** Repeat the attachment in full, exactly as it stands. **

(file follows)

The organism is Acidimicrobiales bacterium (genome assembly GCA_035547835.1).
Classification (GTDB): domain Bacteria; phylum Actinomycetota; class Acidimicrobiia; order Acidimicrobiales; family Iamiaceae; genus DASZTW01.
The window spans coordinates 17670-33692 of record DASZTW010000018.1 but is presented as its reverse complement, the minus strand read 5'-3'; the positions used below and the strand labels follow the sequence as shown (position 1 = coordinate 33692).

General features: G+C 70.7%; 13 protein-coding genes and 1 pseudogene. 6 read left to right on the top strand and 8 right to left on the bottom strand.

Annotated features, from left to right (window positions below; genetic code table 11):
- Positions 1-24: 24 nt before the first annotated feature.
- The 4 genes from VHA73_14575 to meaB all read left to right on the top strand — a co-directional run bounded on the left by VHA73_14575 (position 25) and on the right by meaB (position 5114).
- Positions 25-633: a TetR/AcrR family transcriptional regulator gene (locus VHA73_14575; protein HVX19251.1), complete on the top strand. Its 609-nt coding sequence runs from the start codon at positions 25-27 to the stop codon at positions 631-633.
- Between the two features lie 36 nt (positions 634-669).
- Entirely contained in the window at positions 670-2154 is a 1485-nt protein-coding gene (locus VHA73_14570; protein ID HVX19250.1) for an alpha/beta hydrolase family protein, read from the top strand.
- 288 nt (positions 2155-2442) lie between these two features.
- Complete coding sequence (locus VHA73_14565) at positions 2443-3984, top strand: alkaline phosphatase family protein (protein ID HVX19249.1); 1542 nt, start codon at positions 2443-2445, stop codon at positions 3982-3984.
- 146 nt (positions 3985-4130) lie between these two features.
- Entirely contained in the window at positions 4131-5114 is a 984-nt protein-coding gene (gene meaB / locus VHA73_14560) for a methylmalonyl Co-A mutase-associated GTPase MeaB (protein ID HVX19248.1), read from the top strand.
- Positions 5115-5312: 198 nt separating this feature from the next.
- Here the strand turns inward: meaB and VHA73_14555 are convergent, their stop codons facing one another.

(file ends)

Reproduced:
The organism is Acidimicrobiales bacterium (genome assembly GCA_035547835.1).
Classification (GTDB): domain Bacteria; phylum Actinomycetota; class Acidimicrobiia; order Acidimicrobiales; family Iamiaceae; genus DASZTW01.
The window spans coordinates 17670-33692 of record DASZTW010000018.1 but is presented as its reverse complement, the minus strand read 5'-3'; the positions used below and the strand labels follow the sequence as shown (position 1 = coordinate 33692).

General features: G+C 70.7%; 13 protein-coding genes and 1 pseudogene. 6 read left to right on the top strand and 8 right to left on the bottom strand.

Annotated features, from left to right (window positions below; genetic code table 11):
- Positions 1-24: 24 nt before the first annotated feature.
- The 4 genes from VHA73_14575 to meaB all read left to right on the top strand — a co-directional run bounded on the left by VHA73_14575 (position 25) and on the right by meaB (position 5114).
- Positions 25-633: a TetR/AcrR family transcriptional regulator gene (locus VHA73_14575; protein HVX19251.1), complete on the top strand. Its 609-nt coding sequence runs from the start codon at positions 25-27 to the stop codon at positions 631-633.
- Between the two features lie 36 nt (positions 634-669).
- Entirely contained in the window at positions 670-2154 is a 1485-nt protein-coding gene (locus VHA73_14570; protein ID HVX19250.1) for an alpha/beta hydrolase family protein, read from the top strand.
- 288 nt (positions 2155-2442) lie between these two features.
- Complete coding sequence (locus VHA73_14565) at positions 2443-3984, top strand: alkaline phosphatase family protein (protein ID HVX19249.1); 1542 nt, start codon at positions 2443-2445, stop codon at positions 3982-3984.
- 146 nt (positions 3985-4130) lie between these two features.
- Entirely contained in the window at positions 4131-5114 is a 984-nt protein-coding gene (gene meaB / locus VHA73_14560) for a methylmalonyl Co-A mutase-associated GTPase MeaB (protein ID HVX19248.1), read from the top strand.
- Positions 5115-5312: 198 nt separating this feature from the next.
- Here the strand turns inward: meaB and VHA73_14555 are convergent, their stop codons facing one another.